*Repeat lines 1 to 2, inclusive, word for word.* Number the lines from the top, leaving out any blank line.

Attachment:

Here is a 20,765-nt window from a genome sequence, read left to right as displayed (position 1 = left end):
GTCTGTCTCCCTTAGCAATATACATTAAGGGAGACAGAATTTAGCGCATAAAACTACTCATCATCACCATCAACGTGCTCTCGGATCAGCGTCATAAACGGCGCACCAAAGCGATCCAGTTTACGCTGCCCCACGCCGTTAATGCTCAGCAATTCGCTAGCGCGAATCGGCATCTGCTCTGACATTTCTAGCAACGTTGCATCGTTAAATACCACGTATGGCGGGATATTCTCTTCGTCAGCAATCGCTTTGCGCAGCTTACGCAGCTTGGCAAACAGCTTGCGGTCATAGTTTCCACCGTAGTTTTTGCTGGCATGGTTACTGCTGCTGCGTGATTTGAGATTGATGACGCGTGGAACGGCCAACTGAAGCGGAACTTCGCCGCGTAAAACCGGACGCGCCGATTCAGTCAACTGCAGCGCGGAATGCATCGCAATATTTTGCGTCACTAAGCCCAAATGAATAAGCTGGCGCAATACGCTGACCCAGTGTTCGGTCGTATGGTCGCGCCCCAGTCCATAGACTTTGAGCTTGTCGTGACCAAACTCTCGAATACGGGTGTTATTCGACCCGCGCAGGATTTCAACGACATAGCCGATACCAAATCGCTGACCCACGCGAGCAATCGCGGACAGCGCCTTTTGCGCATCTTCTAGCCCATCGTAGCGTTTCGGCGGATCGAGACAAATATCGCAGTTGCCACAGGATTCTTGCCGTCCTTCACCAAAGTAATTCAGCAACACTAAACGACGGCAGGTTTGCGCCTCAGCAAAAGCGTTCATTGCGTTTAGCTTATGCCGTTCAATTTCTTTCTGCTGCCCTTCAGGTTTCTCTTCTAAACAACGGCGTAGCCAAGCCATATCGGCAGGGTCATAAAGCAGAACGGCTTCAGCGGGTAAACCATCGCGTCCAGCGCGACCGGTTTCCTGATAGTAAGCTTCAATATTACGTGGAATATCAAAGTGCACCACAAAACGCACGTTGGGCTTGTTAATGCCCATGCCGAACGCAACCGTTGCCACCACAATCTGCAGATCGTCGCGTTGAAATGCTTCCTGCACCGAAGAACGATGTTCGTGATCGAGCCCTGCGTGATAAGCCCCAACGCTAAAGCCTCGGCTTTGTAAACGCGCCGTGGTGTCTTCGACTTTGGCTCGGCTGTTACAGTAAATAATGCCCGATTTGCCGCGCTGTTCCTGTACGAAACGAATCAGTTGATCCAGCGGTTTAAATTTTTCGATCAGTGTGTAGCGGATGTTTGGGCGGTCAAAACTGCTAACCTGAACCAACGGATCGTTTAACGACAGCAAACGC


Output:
Here is a 20,765-nt window from a genome sequence, read left to right as displayed (position 1 = left end):
GTCTGTCTCCCTTAGCAATATACATTAAGGGAGACAGAATTTAGCGCATAAAACTACTCATCATCACCATCAACGTGCTCTCGGATCAGCGTCATAAACGGCGCACCAAAGCGATCCAGTTTACGCTGCCCCACGCCGTTAATGCTCAGCAATTCGCTAGCGCGAATCGGCATCTGCTCTGACATTTCTAGCAACGTTGCATCGTTAAATACCACGTATGGCGGGATATTCTCTTCGTCAGCAATCGCTTTGCGCAGCTTACGCAGCTTGGCAAACAGCTTGCGGTCATAGTTTCCACCGTAGTTTTTGCTGGCATGGTTACTGCTGCTGCGTGATTTGAGATTGATGACGCGTGGAACGGCCAACTGAAGCGGAACTTCGCCGCGTAAAACCGGACGCGCCGATTCAGTCAACTGCAGCGCGGAATGCATCGCAATATTTTGCGTCACTAAGCCCAAATGAATAAGCTGGCGCAATACGCTGACCCAGTGTTCGGTCGTATGGTCGCGCCCCAGTCCATAGACTTTGAGCTTGTCGTGACCAAACTCTCGAATACGGGTGTTATTCGACCCGCGCAGGATTTCAACGACATAGCCGATACCAAATCGCTGACCCACGCGAGCAATCGCGGACAGCGCCTTTTGCGCATCTTCTAGCCCATCGTAGCGTTTCGGCGGATCGAGACAAATATCGCAGTTGCCACAGGATTCTTGCCGTCCTTCACCAAAGTAATTCAGCAACACTAAACGACGGCAGGTTTGCGCCTCAGCAAAAGCGTTCATTGCGTTTAGCTTATGCCGTTCAATTTCTTTCTGCTGCCCTTCAGGTTTCTCTTCTAAACAACGGCGTAGCCAAGCCATATCGGCAGGGTCATAAAGCAGAACGGCTTCAGCGGGTAAACCATCGCGTCCAGCGCGACCGGTTTCCTGATAGTAAGCTTCAATATTACGTGGAATATCAAAGTGCACCACAAAACGCACGTTGGGCTTGTTAATGCCCATGCCGAACGCAACCGTTGCCACCACAATCTGCAGATCGTCGCGTTGAAATGCTTCCTGCACCGAAGAACGATGTTCGTGATCGAGCCCTGCGTGATAAGCCCCAACGCTAAAGCCTCGGCTTTGTAAACGCGCCGTGGTGTCTTCGACTTTGGCTCGGCTGTTACAGTAAATAATGCCCGATTTGCCGCGCTGTTCCTGTACGAAACGAATCAGTTGATCCAGCGGTTTAAATTTTTCGATCAGTGTGTAGCGGATGTTTGGGCGGTCAAAACTGCTAACCTGAACCAACGGATCGTTTAACGACAGCAAACGC